(Update: Unfortunately, many of the historic links on this post are dead. Thanks to Archive.org, here is a link to a snapshot of the now defunct PaperClick.com.)
Remember the CueCat? One of the most embarassing technologies of the web era? It was based on the premise that people who see something in print and need to reference related content on the Internet would rather scan in a barcode than type in a URL. After burning through a reported two hundred and fifty million dollars, the backers of the invention proved that even if you give away millions of really stupid looking barcode readers in the shape of a plastic cat, people would rather type in a URL. To me, the Cuecat is the perfect symbol for technology designed to help converge print and digital media in a really cool way that only a miniscule sliver of people will ever care to adopt. Less elegant in practice than in concept, the seemingly helpful device is but a Rube Goldberg-like substitution for what in reality is a quite simple function: say, typing a URL into a browser. Well, as if to prove that lots of people actually slept through some of the more bizarre and strange ideas of the late 90s, another company has come out with a weirdly similar product, the Paperclick for Cellphone. For use with a phone that has a camera, a user “only needs to take a picture of a UPC code, EAN code or PaperClick code, and the PaperClick For Cell Phones software automatically decodes the barcode and takes the user directly to the associated web site using the phone’s built-in web browser.”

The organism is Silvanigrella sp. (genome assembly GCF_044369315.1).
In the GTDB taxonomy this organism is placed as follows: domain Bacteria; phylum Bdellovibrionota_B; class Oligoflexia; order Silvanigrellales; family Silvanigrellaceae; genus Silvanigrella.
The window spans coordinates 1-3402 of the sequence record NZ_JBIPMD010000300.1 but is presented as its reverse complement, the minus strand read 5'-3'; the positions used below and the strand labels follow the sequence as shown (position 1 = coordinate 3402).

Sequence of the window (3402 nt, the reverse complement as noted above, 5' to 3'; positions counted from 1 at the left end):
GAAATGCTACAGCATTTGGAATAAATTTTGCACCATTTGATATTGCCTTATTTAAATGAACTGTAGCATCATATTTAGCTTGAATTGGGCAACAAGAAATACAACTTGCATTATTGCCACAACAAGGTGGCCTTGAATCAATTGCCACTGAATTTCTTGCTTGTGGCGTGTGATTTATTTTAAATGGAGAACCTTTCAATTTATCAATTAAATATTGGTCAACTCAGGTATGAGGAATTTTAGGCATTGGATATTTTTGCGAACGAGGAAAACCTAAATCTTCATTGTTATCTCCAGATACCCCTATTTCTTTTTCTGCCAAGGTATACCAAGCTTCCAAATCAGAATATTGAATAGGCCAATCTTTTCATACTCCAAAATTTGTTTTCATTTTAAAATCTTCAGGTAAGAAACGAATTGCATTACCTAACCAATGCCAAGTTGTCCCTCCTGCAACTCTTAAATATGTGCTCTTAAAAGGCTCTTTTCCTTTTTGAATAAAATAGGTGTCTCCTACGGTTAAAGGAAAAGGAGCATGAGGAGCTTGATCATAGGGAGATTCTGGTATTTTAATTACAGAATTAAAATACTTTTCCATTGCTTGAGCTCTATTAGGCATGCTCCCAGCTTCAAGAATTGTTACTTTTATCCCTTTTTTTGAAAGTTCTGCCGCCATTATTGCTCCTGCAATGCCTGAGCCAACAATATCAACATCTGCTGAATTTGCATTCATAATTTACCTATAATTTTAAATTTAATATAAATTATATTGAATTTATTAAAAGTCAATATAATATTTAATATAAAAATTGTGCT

To demonstrate the technology, the company behind PaperClick, Neomedia Technologies (OTC:NEOM, today’s closing price: 13.5¢), has set up an affiliate store at Amazon.com (although this link goes to the rexblog affiliate store) that works something like this, according to the company: You’re in a Barnes & Noble and see a book you like. Instead of purchasing the book right there, you take a picture of the book’s ISBN with your camera phone and (they’re not too clear in the press release on how this part works) you download or e-mail the picture of the ISBN to their Amazon affiliate store and comparison shop for the book. “It’s kind of a high-tech version of the Santa Claus at Macy’s® sending Christmas shoppers to Gimbels in the classic movie, ‘Miracle on 34th Street’,” the company’s ceo “mused” (they actually used the word “mused”) in the press release announcing the concept. (Not to get too technical, but isn’t this metaphor a bit mis-guided? If I recall the movie, Macy’s did not HAVE the product so Santa sent the customer to Gimbels. In the bookstore scenario, the product is not only in stock, it MUST be in stock for the technology to work. It would be like Gimbels not having a product on its showroom floor but there’s one the warehouse, so they send the customer to Macy’s to try out the product with the understanding that if the customer likes it, they will come back across the street and purchase it from Gimbels which will ship them the product later from the warehouse.) One of the markets the PaperClick folks are going after is magazine advertisers that will want to include a barcode on their ads that someone can take a picture of that will lead them to the advertiser’s website (again, which apparently, PaperClick believes is a user experience more natural than typing in a URL). The good news is that the PaperClick for Cellphones people will learn this idea makes no sense without burning through anywhere near the same amount of money the Cuecat folks torched.